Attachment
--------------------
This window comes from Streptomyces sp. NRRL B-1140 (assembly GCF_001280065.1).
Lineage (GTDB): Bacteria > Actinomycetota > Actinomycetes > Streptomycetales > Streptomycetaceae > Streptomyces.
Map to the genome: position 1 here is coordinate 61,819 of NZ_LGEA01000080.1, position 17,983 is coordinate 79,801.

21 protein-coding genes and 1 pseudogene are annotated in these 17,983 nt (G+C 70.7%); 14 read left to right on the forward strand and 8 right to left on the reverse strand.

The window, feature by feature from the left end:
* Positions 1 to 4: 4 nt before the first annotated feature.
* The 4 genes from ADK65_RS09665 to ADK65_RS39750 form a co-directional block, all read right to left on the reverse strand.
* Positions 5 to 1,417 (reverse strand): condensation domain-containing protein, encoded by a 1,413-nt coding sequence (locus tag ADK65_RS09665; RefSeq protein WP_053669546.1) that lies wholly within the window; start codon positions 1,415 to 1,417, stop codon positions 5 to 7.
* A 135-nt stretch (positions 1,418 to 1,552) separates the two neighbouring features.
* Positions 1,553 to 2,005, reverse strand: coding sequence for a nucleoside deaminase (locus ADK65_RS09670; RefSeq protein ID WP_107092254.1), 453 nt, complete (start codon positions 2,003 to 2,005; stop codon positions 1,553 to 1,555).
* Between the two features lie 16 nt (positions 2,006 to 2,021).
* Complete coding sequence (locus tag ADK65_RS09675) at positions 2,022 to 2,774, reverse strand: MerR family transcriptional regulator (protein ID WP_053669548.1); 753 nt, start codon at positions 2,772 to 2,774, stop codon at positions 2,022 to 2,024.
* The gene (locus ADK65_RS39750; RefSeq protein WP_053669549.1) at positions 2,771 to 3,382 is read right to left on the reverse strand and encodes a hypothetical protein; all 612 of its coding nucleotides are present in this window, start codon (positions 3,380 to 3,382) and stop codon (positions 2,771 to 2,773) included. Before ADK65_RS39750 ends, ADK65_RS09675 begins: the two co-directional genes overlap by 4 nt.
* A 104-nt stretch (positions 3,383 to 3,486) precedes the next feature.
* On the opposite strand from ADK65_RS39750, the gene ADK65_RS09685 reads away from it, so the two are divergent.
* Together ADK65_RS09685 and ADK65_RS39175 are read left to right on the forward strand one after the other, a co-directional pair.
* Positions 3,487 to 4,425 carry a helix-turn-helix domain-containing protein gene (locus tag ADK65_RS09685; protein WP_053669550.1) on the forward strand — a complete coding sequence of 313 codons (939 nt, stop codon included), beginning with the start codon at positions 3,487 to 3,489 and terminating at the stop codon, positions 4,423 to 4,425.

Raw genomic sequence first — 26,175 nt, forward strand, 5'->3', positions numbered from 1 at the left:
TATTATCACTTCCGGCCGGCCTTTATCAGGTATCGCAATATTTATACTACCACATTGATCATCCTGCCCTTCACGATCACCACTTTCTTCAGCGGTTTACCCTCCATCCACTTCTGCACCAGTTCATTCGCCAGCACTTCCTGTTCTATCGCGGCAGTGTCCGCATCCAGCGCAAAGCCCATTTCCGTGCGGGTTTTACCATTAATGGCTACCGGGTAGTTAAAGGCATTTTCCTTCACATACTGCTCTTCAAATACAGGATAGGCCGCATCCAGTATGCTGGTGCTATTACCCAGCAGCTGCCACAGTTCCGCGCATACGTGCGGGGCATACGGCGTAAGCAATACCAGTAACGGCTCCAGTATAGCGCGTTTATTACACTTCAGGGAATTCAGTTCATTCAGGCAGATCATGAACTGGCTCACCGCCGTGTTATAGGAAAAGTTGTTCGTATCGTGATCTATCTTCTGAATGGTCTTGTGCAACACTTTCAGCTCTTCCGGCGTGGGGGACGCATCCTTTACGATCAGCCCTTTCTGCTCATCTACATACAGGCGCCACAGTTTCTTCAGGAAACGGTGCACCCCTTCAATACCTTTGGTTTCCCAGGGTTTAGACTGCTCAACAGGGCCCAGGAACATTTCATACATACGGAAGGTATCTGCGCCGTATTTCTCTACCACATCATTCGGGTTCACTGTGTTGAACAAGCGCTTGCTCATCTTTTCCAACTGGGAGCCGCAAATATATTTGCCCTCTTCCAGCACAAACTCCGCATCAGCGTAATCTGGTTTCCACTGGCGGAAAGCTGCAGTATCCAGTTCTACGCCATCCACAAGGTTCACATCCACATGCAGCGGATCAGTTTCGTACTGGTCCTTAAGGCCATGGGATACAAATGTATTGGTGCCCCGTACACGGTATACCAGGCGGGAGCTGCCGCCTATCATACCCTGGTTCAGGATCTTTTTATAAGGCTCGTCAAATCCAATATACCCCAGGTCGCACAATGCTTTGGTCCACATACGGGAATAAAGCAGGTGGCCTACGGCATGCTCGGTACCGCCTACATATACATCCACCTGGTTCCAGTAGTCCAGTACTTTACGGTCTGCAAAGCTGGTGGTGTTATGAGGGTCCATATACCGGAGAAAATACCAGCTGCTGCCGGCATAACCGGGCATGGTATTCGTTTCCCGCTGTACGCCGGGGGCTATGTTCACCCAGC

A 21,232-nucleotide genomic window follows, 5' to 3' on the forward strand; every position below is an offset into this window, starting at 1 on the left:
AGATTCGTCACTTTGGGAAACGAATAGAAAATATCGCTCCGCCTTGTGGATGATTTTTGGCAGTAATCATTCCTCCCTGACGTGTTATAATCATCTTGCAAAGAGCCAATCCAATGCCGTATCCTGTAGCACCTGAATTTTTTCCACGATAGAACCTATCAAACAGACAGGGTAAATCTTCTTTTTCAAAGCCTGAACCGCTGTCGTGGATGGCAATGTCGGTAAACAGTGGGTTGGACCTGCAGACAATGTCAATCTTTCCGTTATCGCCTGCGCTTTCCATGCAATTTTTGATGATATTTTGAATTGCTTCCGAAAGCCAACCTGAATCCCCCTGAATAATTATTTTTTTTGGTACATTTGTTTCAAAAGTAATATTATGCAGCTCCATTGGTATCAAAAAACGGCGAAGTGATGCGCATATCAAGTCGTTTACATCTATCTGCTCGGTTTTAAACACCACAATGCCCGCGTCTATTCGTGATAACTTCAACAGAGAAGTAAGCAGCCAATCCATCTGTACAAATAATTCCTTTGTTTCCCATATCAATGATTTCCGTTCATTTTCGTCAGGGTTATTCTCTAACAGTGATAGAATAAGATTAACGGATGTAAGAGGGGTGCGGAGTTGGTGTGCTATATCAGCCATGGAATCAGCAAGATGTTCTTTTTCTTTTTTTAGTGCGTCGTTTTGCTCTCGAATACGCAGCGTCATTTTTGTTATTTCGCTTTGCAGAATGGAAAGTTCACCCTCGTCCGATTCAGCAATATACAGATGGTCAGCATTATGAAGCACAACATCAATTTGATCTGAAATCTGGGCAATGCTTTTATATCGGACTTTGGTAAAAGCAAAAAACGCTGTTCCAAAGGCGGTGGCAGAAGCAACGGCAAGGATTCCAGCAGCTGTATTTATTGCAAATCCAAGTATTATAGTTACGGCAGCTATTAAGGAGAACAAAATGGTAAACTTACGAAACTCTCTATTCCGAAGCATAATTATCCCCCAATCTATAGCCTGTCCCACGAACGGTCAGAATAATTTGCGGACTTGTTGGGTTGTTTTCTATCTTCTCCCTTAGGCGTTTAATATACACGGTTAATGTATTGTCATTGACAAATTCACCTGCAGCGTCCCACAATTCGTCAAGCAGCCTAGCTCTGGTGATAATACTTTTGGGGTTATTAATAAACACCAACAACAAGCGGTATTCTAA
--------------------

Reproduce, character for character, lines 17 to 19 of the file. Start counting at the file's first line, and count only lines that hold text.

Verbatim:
* Positions 3,487 to 4,425 carry a helix-turn-helix domain-containing protein gene (locus tag ADK65_RS09685; protein WP_053669550.1) on the forward strand — a complete coding sequence of 313 codons (939 nt, stop codon included), beginning with the start codon at positions 3,487 to 3,489 and terminating at the stop codon, positions 4,423 to 4,425.

Raw genomic sequence first — 26,175 nt, forward strand, 5'->3', positions numbered from 1 at the left:
TATTATCACTTCCGGCCGGCCTTTATCAGGTATCGCAATATTTATACTACCACATTGATCATCCTGCCCTTCACGATCACCACTTTCTTCAGCGGTTTACCCTCCATCCACTTCTGCACCAGTTCATTCGCCAGCACTTCCTGTTCTATCGCGGCAGTGTCCGCATCCAGCGCAAAGCCCATTTCCGTGCGGGTTTTACCATTAATGGCTACCGGGTAGTTAAAGGCATTTTCCTTCACATACTGCTCTTCAAATACAGGATAGGCCGCATCCAGTATGCTGGTGCTATTACCCAGCAGCTGCCACAGTTCCGCGCATACGTGCGGGGCATACGGCGTAAGCAATACCAGTAACGGCTCCAGTATAGCGCGTTTATTACACTTCAGGGAATTCAGTTCATTCAGGCAGATCATGAACTGGCTCACCGCCGTGTTATAGGAAAAGTTGTTCGTATCGTGATCTATCTTCTGAATGGTCTTGTGCAACACTTTCAGCTCTTCCGGCGTGGGGGACGCATCCTTTACGATCAGCCCTTTCTGCTCATCTACATACAGGCGCCACAGTTTCTTCAGGAAACGGTGCACCCCTTCAATACCTTTGGTTTCCCAGGGTTTAGACTGCTCAACAGGGCCCAGGAACATTTCATACATACGGAAGGTATCTGCGCCGTATTTCTCTACCACATCATTCGGGTTCACTGTGTTGAACAAGCGCTTGCTCATCTTTTCCAACTGGGAGCCGCAAATATATTTGCCCTCTTCCAGCACAAACTCCGCATCAGCGTAATCTGGTTTCCACTGGCGGAAAGCTGCAGTATCCAGTTCTACGCCATCCACAAGGTTCACATCCACATGCAGCGGATCAGTTTCGTACTGGTCCTTAAGGCCATGGGATACAAATGTATTGGTGCCCCGTACACGGTATACCAGGCGGGAGCTGCCGCCTATCATACCCTGGTTCAGGATCTTTTTATAAGGCTCGTCAAATCCAATATACCCCAGGTCGCACAATGCTTTGGTCCACATACGGGAATAAAGCAGGTGGCCTACGGCATGCTCGGTACCGCCTACATATACATCCACCTGGTTCCAGTAGTCCAGTACTTTACGGTCTGCAAAGCTGGTGGTGTTATGAGGGTCCATATACCGGAGAAAATACCAGCTGCTGCCGGCATAACCGGGCATGGTATTCGTTTCCCGCTGTACGCCGGGGGCTATGTTCACCCAGC